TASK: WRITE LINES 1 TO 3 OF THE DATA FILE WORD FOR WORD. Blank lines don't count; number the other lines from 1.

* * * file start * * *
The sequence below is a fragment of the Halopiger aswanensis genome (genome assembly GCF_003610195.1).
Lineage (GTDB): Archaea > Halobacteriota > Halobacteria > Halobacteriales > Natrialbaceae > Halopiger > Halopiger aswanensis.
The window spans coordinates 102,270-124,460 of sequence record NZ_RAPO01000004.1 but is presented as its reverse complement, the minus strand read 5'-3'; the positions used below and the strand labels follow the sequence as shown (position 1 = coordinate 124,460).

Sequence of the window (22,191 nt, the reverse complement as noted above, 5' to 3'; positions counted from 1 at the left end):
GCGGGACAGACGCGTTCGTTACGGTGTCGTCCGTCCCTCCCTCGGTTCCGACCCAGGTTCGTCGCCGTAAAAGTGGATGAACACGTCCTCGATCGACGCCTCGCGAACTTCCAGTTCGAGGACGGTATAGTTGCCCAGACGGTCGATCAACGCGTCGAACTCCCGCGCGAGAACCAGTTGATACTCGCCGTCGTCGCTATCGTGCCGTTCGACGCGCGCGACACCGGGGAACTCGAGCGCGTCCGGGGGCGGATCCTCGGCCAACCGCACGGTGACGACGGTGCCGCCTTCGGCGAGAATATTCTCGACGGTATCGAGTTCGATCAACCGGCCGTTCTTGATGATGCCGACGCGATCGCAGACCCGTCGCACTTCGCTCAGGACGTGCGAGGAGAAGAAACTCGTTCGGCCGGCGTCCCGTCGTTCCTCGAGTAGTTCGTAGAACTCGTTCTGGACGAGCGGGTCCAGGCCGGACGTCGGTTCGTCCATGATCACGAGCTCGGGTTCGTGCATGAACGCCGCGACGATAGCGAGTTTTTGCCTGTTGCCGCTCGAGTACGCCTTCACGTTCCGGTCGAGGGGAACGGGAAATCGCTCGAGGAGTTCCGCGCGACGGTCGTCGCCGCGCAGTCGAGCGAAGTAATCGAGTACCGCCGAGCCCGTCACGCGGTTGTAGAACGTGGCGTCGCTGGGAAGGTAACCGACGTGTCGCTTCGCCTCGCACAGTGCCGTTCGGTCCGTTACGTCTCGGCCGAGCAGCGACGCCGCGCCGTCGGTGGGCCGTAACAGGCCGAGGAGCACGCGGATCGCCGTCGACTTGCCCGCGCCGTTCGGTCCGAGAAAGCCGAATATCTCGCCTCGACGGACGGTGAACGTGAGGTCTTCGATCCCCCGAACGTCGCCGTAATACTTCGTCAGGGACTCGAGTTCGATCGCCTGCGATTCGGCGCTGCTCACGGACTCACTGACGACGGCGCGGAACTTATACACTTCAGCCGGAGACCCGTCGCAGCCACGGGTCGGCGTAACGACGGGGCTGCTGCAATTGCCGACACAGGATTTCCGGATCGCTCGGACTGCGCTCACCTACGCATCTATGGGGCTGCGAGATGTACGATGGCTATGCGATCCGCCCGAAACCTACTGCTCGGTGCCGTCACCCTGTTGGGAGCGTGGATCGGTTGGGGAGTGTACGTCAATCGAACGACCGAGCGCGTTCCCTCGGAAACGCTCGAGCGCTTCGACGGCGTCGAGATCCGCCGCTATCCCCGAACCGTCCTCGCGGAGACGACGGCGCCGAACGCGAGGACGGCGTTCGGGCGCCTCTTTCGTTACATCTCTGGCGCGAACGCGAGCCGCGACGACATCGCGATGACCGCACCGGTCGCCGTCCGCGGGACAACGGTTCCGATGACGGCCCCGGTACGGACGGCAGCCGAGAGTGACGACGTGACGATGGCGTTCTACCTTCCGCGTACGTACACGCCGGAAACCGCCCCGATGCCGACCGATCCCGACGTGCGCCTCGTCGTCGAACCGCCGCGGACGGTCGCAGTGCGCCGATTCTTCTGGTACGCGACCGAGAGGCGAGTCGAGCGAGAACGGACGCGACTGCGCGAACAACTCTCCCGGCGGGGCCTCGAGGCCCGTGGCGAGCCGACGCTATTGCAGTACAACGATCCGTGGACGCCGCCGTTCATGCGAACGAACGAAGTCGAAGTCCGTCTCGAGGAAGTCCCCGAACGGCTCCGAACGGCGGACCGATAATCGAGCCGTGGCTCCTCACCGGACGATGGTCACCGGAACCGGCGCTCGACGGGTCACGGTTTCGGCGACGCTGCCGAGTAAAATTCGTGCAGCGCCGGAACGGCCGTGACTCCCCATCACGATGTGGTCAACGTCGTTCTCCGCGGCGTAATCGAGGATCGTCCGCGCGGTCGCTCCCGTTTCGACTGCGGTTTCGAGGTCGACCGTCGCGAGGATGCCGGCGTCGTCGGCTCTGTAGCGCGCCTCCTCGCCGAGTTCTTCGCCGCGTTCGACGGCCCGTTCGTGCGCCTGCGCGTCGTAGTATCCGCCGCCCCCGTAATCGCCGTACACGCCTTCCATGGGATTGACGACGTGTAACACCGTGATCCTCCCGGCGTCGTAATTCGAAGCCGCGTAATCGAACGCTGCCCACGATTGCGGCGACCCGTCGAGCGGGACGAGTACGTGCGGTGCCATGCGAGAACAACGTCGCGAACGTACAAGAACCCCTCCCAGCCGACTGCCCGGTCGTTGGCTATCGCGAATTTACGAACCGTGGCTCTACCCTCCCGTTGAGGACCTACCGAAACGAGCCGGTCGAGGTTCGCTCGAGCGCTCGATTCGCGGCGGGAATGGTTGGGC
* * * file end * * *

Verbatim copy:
The sequence below is a fragment of the Halopiger aswanensis genome (genome assembly GCF_003610195.1).
Lineage (GTDB): Archaea > Halobacteriota > Halobacteria > Halobacteriales > Natrialbaceae > Halopiger > Halopiger aswanensis.
The window spans coordinates 102,270-124,460 of sequence record NZ_RAPO01000004.1 but is presented as its reverse complement, the minus strand read 5'-3'; the positions used below and the strand labels follow the sequence as shown (position 1 = coordinate 124,460).